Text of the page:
The following is an
interview that took place between September 2001 and January 2002 with
Jennifer Crystal Fang-Chien . The interview was conducted via email
and the responses have been edited for content.
kiyotei: When and why did you create
Jennifer: I created "Poetry at the End of the Rainbow"
in October 1994, near the advent of the world wide web. Before that,
I had used this internet tool called Gopher to host poems online, which
was a file-sharing program, but couldn't create graphic interfaces.
In late 2000, the site became "The Portal", as I had developed
several thematic websites that needed an entry hall, so to speak. It's
hosted at http://www.art.net/Studios/Poets/Jennifer/
I created the website because a friend of
mine at Art on the Net, Simran
Singh Gleason, had invited me to host a website here and the idea
of working in this new medium intrigued me. It was low-cost, and easy
to publicize and produce. It offered the opportunity to explore the
intersection between graphic design and poetry.
kiyotei: Simran's stuff is pretty amazing.
When I asked you for a picture to use for this interview, you gave me
this ferocious looking tiger. What's up with that?
Jennifer: I don't really have anything terribly current - the
tiger is actually my Chinese zodiac sign.
kiyotei: My Chinese sign is the rat.
Are we compatible? I just checked out your web site again. Very nice.
Can we look forward to some new stuff from you online?
Jennifer: Can you believe this interview actually prompted me
to add some more info to my site? I felt like someone was reading and
wondering what I've been up to. So now people can have a few more pointers
(navigation, about the site, what's new, etc.).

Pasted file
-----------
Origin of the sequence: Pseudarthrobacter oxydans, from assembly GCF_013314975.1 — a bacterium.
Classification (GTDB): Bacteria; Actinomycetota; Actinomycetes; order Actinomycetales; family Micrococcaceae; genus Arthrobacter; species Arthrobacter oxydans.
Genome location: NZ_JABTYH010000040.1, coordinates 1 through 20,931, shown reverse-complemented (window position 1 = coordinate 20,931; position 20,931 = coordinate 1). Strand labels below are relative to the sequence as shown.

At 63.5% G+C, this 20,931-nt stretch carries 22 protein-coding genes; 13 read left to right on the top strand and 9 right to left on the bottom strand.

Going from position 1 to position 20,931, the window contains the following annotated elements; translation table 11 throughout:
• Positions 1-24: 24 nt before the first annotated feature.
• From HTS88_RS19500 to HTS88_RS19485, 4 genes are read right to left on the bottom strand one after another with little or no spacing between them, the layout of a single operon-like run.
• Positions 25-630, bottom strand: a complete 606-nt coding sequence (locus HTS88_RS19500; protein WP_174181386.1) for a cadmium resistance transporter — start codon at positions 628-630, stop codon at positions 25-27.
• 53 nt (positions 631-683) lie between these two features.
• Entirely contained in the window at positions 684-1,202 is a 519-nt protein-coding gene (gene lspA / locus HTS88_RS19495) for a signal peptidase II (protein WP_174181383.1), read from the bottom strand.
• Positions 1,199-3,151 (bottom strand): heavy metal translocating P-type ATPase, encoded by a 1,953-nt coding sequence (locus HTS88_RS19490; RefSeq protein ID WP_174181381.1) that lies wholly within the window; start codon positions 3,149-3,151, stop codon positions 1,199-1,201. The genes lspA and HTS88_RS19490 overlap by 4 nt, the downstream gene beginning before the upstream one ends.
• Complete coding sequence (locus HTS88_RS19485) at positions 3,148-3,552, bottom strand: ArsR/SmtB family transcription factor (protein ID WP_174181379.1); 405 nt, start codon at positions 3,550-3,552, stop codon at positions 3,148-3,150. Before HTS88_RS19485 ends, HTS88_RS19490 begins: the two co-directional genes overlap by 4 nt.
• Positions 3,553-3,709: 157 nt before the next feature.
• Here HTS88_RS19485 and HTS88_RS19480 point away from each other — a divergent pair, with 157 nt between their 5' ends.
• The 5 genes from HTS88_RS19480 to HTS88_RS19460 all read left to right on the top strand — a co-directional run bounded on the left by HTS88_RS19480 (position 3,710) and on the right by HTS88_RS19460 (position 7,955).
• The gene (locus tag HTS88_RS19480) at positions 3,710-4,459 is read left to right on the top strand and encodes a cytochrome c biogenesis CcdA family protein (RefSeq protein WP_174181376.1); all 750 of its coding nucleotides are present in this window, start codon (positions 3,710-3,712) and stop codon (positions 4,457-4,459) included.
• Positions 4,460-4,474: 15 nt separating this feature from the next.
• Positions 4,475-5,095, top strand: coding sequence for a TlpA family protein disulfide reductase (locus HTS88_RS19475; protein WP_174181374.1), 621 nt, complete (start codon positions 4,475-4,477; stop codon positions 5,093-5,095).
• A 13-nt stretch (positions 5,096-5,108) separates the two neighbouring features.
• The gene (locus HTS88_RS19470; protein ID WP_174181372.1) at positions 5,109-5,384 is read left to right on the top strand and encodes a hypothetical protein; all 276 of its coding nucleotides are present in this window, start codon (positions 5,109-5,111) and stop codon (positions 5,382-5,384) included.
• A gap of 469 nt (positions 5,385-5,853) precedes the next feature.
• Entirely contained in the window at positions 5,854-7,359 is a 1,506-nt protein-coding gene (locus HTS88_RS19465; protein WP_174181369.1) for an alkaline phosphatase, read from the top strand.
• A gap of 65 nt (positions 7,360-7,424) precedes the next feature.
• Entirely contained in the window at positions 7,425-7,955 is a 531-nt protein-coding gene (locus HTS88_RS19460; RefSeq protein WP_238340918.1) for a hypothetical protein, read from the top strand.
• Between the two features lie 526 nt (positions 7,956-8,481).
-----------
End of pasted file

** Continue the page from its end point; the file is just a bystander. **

kiyotei: Have you been able to make
new contacts as a result of your page?
Jennifer: Yes, early on, there weren't that many websites, so
the feedback was more frequent from visitors. I've made writing contacts
online that include other writers, admirers, people who wish to perform
my poetry or write about it in their papers, journal editors who solicit
my work, students, and others just visiting. In the last few years,
the email contact that the site generates is less frequent, though I
get about as many visitors. People just have so many websites to look
at these days and are much more savvy about what they're looking at.
kiyotei: Have you found the Internet
to be useful for collaborations or exposure?
Jennifer: Yes and no, in a strange way. The internet community
traditionally has been separate from the literary community, meaning
that exposure on the Internet doesn't necessarily translate into success
in print publications. Historically, print publishers also had a disdain
for the lack of editorial standards in online publications and self-publishing
on the Internet However, as the technology infiltrates more of our lives,
that attitude has changed somewhat. My
only collaborations have been online, as somehow it's easier to communicate
words and images on the internet's instant capacity for sending information.
With words, editing and adding to a collaboration is also easier on
the computer. Usually people have seen my work online and we start bouncing
kiyotei: Can you tell me more about
your ex-boyfriend's suicide?
Jennifer: Hm - it's actually rather strange as I hadn't talked
to him in maybe a year and half - I found out from a friend of a friend
of a friend - a long chain of events to find its way to me. Then upon
investigation by phone and email, I found out that it had happened a
few months earlier, not recently, at his family's hometown no less.
I looked around on the Internet some more and found a short prose piece
that he had written and published online maybe in the last year or so,
which was actually about us, I think. Excerpts of this piece are now
part of a series of poems I wrote called "fade
to dark" about the whole incident. Also the strange thing was
that a good friend of his who had been his roommate for a few years
never found out about the incident either, except when I was looking
around and asking. So, I imagine that his spirit found its way to me
and to his ex-roommate as a matter of settling the peace.
kiyotei: Is it easier to write when
you are happy or when you are sad?
Jennifer: Neither really, although I suppose when I'm sad there
is a kind of therapy value in writing. I've written less lately because